• doing at least one thing to rest or pamper myself (e.g., relaxing foot soak, face mask, nap, etc.)
  • working on a crafty/creative project (e.g., knitting, poetry, coloring, etc.)
  • picking a different small area of the apartment to clean each day
  • taking a walk (weather permitting)
  • finishing the daily to-do list (e.g., keeping up with bills, checking in with friends, etc.)

I’m also taking the free Yale course, “The Science of Well-Being”. I’m just in the introduction, but I can already tell I’m going to like it.

I knew this weekend that I needed to go ahead and put these things in place now. I had a whole weekend at home. Normally, this would delight me. A whole free weekend? Paradise. But I spent a lot of the time overwhelmed and anxious and terribly lonely, despite the fact that I had a lot of interaction online. I thought when this started that this experience would be a good test of whether or not I could really work from home, but I may need reminders that this is a whole other animal. It’s not going to give me an accurate picture of what working from home would really be like.

What adjustments are you making to make this phase of life work?

Read Full Post »

text placeholder

It’s the International Day of Happiness. This week has been w.e.i.r.d., to say the least. I’ve had a few panic attacks, and I’m still at work as we try to accommodate students who have nowhere else to go and figure out what in the world we’re going to do next (I would welcome faster decisions here…I’m just sayin’.). But there’s also been so many opportunities for joy. Just in my little corner of humanity, there is so much goodness. There are also so many fun things online. Here’s a list for times when you’re feeling more anxious than happy or just want something hopeful.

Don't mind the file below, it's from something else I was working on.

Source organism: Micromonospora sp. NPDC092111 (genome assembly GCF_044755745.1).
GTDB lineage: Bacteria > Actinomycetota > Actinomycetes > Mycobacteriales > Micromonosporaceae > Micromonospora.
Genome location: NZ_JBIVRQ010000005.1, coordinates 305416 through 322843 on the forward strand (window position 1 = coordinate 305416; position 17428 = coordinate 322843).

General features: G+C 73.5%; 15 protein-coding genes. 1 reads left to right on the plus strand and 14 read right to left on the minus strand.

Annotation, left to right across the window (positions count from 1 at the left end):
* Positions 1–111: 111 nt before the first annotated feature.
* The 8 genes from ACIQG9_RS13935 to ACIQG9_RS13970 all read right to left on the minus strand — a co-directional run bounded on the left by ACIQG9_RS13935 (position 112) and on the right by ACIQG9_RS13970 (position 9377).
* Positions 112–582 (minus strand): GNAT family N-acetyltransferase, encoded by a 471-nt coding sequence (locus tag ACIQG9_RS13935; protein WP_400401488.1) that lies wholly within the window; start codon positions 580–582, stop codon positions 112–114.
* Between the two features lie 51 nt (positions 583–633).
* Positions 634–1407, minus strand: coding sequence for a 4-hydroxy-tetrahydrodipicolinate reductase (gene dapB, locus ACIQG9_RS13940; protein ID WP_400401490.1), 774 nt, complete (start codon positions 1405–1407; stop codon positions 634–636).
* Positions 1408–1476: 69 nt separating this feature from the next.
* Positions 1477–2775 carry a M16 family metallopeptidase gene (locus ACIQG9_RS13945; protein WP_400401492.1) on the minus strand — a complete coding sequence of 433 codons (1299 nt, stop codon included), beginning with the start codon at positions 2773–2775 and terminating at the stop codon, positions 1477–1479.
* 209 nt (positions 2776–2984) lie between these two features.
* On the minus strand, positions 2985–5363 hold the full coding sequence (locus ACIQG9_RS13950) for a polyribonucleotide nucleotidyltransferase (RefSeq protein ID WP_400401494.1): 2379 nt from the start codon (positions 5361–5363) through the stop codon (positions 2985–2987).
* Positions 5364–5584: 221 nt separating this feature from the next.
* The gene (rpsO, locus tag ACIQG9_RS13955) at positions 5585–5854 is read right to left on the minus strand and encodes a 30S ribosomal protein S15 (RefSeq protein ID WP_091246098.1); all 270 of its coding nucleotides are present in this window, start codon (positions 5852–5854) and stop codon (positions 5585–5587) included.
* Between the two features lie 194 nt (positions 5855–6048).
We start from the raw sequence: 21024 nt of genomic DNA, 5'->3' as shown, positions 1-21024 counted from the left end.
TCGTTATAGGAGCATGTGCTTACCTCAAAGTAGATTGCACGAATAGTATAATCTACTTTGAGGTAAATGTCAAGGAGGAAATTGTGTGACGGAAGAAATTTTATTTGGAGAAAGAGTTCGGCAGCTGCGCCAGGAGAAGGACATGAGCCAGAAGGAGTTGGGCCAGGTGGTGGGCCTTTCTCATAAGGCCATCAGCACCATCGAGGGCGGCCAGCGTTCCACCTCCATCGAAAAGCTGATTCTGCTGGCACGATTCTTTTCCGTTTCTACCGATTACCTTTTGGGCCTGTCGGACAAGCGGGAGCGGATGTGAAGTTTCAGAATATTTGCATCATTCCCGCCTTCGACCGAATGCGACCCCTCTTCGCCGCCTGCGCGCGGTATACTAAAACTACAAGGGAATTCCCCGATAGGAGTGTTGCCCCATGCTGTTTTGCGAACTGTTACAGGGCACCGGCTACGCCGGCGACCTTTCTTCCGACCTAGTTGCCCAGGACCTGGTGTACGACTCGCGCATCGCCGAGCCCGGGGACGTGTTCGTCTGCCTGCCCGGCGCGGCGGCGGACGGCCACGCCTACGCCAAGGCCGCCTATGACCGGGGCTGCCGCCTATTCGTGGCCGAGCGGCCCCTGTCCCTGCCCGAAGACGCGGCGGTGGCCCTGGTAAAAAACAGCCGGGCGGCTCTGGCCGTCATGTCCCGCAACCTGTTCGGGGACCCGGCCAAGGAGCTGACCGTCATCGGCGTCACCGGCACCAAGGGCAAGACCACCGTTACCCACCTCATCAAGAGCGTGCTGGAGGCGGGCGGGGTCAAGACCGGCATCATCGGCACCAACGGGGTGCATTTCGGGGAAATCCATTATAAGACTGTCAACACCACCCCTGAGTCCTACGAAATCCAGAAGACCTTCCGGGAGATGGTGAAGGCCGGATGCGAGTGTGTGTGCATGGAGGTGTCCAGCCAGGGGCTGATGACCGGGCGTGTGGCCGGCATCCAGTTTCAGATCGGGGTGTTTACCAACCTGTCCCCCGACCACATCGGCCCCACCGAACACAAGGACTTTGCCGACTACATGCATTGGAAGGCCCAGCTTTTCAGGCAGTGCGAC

1. Italians singing from their balconies.
  2. Lots of love happening on the ‘gram. Nikki Mayeaux is posting a daily creative prompt called Poem Passwords. The pictures on #seeninquarantine are spectacular. Between her early start for April Love and purrs from her sweet cat, Susannah Conway is soothing my soul. Julia Turshen is posting daily foodie prompts. I love this list from worn_ware of people offering yoga, meditations, etc.
  3. Tessera Arts Collective in Philadelphia closed the gallery for now, but they are still on for installing a street art campaign throughout the city this Sunday.
  4. Local businesses that can’t afford to shut down completely are making the best of it with delivery and curbside pickup. The Dentonite is keeping a running list. I love watching local business owners figure out how to take care of their employees by offering alternate earning opportunities and giving devoted patrons the ability to still tip their baristas/servers (*cough* support Golden Boy *cough*). Also…Golden Boy has key lime and coconut pie right now, which are in my top three favorite pies (blueberry is the third, if you’re wondering).
  5. Aid Network Denton and the city of Lake Dallas are keeping up a list of ways to get help or get involved if you can give help.
  6. Nature is delightful. The canals are clear and the swans are back in Venice. And penguins at the Shedd Aquarium enjoy a tour of the zoo.
  7. Since you can’t go in person, many field trip locations and entertainment venues are coming to you. You may also be able to watch the stage production of your favorite musical online. The Metropolitan Opera is streaming. Andrew Lloyd Webber tweeted himself playing “All I Ask of You”, and Lin Manuel Miranda responded with his performance of “Everything’s Alright”. Yale is offering their course on The Science of Well-Being for free (audit only).
  8. For artists whose income is impacted by all the cancellations, here’s a list of places that may be able to offer support.
  9. Books resources! I didn’t know how much I needed Betty White reading Harry the Dirty Dog in my life until this week. In fact, many children’s authors are reading their books online this week. And one that made me salivate – download from a selection of over 300,000 books for free from the New York Public Library through their reader app!!!